Paul Jenkins: Romney wins with better performance and better ideas

Paul Jenkins

Global warming scammer Al Gore suggests the Mile High City's altitude triggered President Barack Obama's lackluster performance in the first presidential debate. Someone else opined it was because John Kerry was his debate coach. Others wondered whether it was Obama or a pod left behind by aliens who showed up at the presidential debates in Denver.

Whatever the problem -- and arrogance seems a likely cause -- Obama could not have appeared more smugly disinterested. More listless. More unfocused. More disconnected. More just wanting it to be over, oh, Lord, please. He spent the next day looking even more a loser -- complaining Romney had remade himself on the debate stage. Good grief.

It was as if by turning off his teleprompter, Obama was rendered a limp sock puppet waiting for somebody, something to bring him alive. The Left, especially those who believe Obama is nowhere near pinko enough, went absolutely berserk.

James Carville, campaign adviser to President Bill Clinton, told the Daily Caller: "My point is this -- President Obama came in, he wanted to have a conversation. It takes two people to have a conversation. Mitt Romney came in with a chainsaw. He's trying to talk to a chainsaw."

But Romney? Romney was past conversing. Romney was an attack dog, a meat ax, a debate beast who showed up with a beaming smile and a fire to win despite the moderator, despite the setup, despite the media. Win. Nothing less. When Obama was talking -- as Democratic leg tingler and sycophant Chris Matthews sniffled -- Romney stared at him as if he were prey. "What was he doing out there?" Matthews wondered of Obama.

Romney seemed anxious to tangle with Obama. On point. Always polite. Taking it straight to him. Rising gas prices. High taxes. Picking economic losers. Handing out $90 billion in tax dollars to fund "green" energy projects -- mostly for failures; some to Obama campaign contributors. Score. Score. He was, to paraphrase someone we all know, the guy we were waiting for. All it needed was "Rocky" theme music.

For his part, Obama defended government, even dragging into the fray Abraham Lincoln and long-term investments such as the trans- continental railroad, land grant colleges and the National Academy of Sciences. Weak.

The challenger punched out his lights. He clearly offered a vastly different view of himself and Obama, one that may reset Romney's struggling campaign, much to the chagrin of Democrats and their lapdog media. (How painful must it have been for them to watch?)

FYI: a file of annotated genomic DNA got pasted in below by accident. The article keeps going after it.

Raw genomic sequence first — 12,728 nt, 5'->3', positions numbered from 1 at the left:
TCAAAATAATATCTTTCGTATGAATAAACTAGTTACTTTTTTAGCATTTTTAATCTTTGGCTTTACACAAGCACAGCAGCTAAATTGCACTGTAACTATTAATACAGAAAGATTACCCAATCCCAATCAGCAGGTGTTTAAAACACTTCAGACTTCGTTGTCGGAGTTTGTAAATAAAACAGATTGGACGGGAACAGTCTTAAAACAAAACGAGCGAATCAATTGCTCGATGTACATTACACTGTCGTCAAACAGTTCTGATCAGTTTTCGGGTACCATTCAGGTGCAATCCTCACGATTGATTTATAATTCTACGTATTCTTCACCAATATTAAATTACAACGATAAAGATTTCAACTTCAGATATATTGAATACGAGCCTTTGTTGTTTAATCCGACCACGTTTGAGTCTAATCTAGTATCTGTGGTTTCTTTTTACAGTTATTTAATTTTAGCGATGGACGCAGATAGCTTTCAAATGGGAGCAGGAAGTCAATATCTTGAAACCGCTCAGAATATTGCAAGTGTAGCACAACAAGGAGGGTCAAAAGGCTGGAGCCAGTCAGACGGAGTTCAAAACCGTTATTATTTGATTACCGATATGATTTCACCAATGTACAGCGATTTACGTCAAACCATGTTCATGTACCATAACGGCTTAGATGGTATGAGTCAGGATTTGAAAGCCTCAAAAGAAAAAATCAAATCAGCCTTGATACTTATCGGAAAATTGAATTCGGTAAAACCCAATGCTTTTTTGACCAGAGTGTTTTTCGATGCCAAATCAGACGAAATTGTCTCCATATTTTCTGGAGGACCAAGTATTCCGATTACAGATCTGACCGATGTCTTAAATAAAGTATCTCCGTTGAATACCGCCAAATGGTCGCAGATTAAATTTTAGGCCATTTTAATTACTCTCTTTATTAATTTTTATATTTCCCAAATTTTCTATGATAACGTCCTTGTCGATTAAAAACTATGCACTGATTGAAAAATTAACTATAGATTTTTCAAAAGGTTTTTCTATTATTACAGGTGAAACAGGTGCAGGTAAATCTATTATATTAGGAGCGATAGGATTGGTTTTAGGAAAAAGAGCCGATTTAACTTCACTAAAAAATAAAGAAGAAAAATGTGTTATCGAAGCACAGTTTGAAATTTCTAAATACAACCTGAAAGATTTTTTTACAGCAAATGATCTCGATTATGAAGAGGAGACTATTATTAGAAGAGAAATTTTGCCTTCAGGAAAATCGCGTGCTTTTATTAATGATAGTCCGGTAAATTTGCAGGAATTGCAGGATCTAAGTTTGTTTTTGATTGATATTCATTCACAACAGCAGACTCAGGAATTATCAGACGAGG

All the effort was aimed at influencing the ever-shrinking pool who claim they are undecided, even now. Perhaps the most important thing the debate did was give them and the rest of America the clearest, most unvarnished view of the glaring differences between Obama and Romney on government.

That is something more Americans are wondering about. The United States' growing national debt -- more than $16 trillion -- joblessness ticking along above 8 percent for more than 43 months, 47 million Americans on food stamps and nearly 1 in 6 Americans living in poverty should give anyone pause. Add to that the lousy economy, a buried middle class -- Joe Biden said so -- a sluggish housing market and gridlock in Washington, D.C., and you have the recipe for national disaster.

Each of the candidates has a distinctive and wildly differing view of government and its role. It comes down to this: Government should help entrepreneurs, Romney believes, then get out of the way, holding interference to a minimum. Obama sees government doing much more with mandates and regulations and public money; getting actively involved in the economy.

Romney called Obama's view "trickle down" government -- ever-growing, increased spending and more rules hamstringing America's entrepreneurial spirit. Obama characterized Romney's view as "skewed toward the wealthy" and said the former governor supported "top down economic policies that helped to get us into this mess."

Romney's views clearly are closer to the Constitution, which calls for limited government with specifically enumerated powers, something Obama has seen as a hindrance. The president once lamented wistfully that the document, designed to hold government at bay, did not deal more with "social justice."

Romney clearly won the debate and not just because he was on fire. He won because less intrusive government and a vibrant private sector resonate with a majority of Americans who fear four more years of Obamanation.

They should be very scared.

And it's not the altitude.

Paul Jenkins is editor of the

Paul Jenkins